The app collects location data and retains it for 30 days on the user’s smartphone.[79] To use the app, the smart phone must allow GPS tracking.[80] It does not track who you have been in contact with, as the data is only saved on the user’s phone, and the Department of Civil Protection and Emergency Management’s Contact Tracing Team sends a request to users who have been diagnosed with COVID-19 to share its previously recorded data with the Contact Tracing Team Database.[81] To share the data, an individual must type his or her ID number into the app.[82] Once shared, the Contact Tracing Team will store the data for 14 days.[83] According to the privacy statement for the app, the data controller is the Icelandic Department of Health.[84]

Although the Contingency Agency developed the Rakning-19 app with the purpose of tracing the spread of COVID-19 in Iceland, it is not the primary source for contact tracing. Use of the app remains voluntary, whereas daily calls with the local health care provider are mandatory.[85] Iceland has focused on tracking persons who are confirmed as infected with COVID-19 or who have been in direct contact with a person who has been confirmed as infected with COVID-19.[86]

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Prepared by Elin Hofverberg
Foreign Law Specialist
June 2020


[1] The World Factbook: Iceland, CIA, https://perma.cc/PES2-Y39T.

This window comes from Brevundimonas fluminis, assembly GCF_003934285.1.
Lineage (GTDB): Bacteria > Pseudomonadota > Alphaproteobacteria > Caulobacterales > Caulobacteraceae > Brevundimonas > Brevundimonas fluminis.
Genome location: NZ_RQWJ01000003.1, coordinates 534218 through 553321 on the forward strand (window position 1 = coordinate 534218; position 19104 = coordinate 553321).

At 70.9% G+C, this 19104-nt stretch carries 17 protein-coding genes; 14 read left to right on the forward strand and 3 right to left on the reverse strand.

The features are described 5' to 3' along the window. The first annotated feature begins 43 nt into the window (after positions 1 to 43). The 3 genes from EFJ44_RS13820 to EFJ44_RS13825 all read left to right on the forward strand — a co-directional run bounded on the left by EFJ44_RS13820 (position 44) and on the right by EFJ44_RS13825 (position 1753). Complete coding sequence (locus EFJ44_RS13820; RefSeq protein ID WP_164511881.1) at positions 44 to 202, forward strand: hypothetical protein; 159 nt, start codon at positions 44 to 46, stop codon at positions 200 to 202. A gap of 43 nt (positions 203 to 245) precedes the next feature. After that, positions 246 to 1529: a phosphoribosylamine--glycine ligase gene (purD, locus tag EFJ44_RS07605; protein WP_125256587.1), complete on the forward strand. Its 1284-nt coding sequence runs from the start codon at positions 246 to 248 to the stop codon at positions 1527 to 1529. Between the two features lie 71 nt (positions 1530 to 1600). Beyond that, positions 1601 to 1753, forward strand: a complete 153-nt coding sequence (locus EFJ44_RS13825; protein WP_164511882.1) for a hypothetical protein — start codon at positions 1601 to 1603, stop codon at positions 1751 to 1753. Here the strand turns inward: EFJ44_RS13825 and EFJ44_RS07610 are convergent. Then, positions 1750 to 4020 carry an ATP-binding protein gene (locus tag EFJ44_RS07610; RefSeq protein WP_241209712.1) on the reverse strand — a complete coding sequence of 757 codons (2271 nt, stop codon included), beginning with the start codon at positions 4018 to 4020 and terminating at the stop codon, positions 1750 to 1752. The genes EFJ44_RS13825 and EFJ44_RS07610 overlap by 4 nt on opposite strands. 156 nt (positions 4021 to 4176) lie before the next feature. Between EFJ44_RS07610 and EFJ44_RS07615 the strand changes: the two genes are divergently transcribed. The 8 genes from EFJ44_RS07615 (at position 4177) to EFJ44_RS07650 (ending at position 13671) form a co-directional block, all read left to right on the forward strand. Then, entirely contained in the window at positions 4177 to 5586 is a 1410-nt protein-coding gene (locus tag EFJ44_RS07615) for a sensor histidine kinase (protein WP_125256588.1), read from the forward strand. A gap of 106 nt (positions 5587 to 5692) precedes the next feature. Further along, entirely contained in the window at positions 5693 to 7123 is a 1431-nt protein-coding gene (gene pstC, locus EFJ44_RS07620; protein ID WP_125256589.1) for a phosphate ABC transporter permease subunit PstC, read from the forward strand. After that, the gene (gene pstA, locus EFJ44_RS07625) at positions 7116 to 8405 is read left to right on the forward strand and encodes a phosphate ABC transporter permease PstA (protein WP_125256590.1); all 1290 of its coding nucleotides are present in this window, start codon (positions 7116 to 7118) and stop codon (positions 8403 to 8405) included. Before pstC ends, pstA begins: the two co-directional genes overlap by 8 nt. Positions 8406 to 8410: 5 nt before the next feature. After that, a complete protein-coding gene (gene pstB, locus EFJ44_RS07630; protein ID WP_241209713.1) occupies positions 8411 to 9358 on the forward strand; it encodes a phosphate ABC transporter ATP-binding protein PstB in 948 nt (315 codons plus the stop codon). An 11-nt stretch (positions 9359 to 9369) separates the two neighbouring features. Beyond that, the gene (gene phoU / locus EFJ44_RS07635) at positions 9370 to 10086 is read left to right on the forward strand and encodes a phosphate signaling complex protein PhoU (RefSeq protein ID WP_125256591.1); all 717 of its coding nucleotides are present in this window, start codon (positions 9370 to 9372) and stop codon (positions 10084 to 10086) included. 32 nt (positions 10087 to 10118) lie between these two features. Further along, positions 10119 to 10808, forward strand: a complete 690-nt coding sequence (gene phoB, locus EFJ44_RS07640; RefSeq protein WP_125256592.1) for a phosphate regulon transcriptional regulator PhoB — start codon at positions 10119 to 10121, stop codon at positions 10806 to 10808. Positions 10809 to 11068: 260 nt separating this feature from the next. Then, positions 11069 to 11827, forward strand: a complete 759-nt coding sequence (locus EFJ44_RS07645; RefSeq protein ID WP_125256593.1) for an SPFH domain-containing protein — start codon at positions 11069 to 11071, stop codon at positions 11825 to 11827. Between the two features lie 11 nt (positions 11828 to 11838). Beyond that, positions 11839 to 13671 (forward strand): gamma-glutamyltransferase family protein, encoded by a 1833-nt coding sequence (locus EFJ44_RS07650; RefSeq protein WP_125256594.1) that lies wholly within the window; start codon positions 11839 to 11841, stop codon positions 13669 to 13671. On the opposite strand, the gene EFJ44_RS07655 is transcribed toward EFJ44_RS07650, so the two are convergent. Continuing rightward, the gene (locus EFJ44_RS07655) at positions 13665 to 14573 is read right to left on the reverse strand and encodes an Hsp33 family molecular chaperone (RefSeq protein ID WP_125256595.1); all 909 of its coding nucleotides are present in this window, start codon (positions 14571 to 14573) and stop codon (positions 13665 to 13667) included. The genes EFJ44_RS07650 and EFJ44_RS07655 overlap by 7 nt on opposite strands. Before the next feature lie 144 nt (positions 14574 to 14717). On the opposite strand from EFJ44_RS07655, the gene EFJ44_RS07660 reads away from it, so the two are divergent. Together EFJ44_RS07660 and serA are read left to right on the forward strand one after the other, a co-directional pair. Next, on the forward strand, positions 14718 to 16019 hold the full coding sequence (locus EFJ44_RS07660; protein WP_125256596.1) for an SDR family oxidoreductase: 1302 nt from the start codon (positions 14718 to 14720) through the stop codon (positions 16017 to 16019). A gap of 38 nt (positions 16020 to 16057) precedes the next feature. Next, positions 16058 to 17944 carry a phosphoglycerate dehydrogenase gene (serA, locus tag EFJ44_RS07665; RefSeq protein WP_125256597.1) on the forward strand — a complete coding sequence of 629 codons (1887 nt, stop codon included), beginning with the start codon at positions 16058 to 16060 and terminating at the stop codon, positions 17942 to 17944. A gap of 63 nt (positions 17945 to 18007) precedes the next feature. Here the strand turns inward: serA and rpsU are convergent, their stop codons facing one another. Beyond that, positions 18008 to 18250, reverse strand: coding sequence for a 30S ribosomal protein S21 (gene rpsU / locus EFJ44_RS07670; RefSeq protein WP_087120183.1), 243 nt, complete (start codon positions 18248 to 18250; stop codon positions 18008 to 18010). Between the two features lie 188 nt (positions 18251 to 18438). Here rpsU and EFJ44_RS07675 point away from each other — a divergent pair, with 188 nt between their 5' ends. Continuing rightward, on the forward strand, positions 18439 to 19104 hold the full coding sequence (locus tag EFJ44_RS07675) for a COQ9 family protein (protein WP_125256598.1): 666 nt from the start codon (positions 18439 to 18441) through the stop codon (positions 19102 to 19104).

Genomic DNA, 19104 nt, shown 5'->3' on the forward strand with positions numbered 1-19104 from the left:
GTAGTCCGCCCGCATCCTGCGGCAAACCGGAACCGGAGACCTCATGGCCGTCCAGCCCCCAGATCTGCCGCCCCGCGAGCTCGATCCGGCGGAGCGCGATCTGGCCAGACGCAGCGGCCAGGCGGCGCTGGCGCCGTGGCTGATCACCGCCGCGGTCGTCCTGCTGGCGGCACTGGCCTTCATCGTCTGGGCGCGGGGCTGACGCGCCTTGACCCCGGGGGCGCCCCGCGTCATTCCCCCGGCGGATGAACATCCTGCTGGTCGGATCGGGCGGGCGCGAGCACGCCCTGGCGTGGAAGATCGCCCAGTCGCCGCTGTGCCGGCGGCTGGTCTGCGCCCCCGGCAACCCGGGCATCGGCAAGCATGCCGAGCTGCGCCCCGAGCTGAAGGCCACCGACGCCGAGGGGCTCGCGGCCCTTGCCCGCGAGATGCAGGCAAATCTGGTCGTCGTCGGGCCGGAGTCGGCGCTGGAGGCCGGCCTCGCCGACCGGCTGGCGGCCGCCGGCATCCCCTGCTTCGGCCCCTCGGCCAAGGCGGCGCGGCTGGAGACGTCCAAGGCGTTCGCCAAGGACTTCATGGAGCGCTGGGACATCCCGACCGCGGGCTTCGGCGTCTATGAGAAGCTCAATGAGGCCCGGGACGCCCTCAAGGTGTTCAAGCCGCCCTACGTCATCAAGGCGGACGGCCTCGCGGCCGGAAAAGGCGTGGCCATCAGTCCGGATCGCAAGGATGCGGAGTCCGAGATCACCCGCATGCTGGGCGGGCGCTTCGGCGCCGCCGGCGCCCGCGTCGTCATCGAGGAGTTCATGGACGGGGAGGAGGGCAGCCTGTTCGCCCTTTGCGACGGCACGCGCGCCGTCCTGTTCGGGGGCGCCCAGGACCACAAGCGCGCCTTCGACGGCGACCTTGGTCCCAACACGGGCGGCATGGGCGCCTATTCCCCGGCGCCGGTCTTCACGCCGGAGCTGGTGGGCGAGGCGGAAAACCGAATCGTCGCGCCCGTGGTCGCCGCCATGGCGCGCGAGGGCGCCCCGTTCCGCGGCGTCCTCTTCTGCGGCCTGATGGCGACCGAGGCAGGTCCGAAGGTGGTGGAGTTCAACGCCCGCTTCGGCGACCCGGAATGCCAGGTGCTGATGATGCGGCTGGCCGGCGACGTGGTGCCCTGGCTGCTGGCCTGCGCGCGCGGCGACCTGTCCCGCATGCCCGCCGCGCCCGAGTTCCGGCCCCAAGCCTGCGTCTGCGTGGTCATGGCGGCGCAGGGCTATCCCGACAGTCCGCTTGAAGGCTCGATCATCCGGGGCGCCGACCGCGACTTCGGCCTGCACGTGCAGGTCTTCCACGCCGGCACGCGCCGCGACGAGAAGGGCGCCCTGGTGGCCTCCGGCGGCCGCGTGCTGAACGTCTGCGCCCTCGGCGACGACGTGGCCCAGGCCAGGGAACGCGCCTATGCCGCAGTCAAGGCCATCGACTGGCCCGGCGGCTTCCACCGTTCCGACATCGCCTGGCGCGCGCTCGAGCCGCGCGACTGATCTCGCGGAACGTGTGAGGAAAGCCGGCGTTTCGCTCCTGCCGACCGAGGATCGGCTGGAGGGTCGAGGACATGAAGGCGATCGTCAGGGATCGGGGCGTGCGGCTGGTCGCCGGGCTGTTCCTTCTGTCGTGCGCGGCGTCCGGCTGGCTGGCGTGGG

[2] Thomas K. Grose, What Iceland Can Teach the World About Minimizing COVID-19, US News (May 4, 2020), https://perma.cc/628Z-NTG3.

[3] COVID-19 in Iceland—Statistics, Directorate of Health Iceland and Dep’t of Civ. Protection & Emergency Mgmt., https://perma.cc/E967-55UV.

[4] Id.

[5] Id.

[6] Id.

[7] Id.

[8] Id.

[9] COVID-19 Coronavirus Pandemic, Worldometer (May 22, 2020), https://perma.cc/93LJ-8FNK

[10] Tölfræði um íslenska fjarskiptamarkaðinn Fyrri helmingur ársins 2019 [Statistics on the Icelandic Telecommunications Market: The First Half of 2019] (Nov. 2019), PFS, https://perma.cc/4VVP-2JNW.

[11] Id. at 18;see also Statistics Report on the Icelandic Telecommunications Market in 2019, Iceland Post & Telecom Admin. (May 14, 2020), https://perma.cc/TE9N-KJCF.

[12] Contagion Tracing Is a Community Affair, Directorate of Health Iceland and Dep’t of Civ. Protection & Emergency Mgmt., https://perma.cc/4DDX-ADMM.

[13] Rakning C-19 appið, Directorate of Health Iceland and Dep’t of Civ. Protection & Emergency Mgmt., https://perma.cc/V55B-9SNG. Rakning means tracking/counting in Icelandic.

[14] Rakning C-19, Apple Store, https://perma.cc/V4SY-LHZP.

[15] Rakning C-19, Google Play, https://perma.cc/KE5D-TDWH.

[16] Contagion Tracing Is a Community Affair, Directorate of Health Iceland and Dep’t of Civ. Protection & Emergency Mgmt., supra note 12.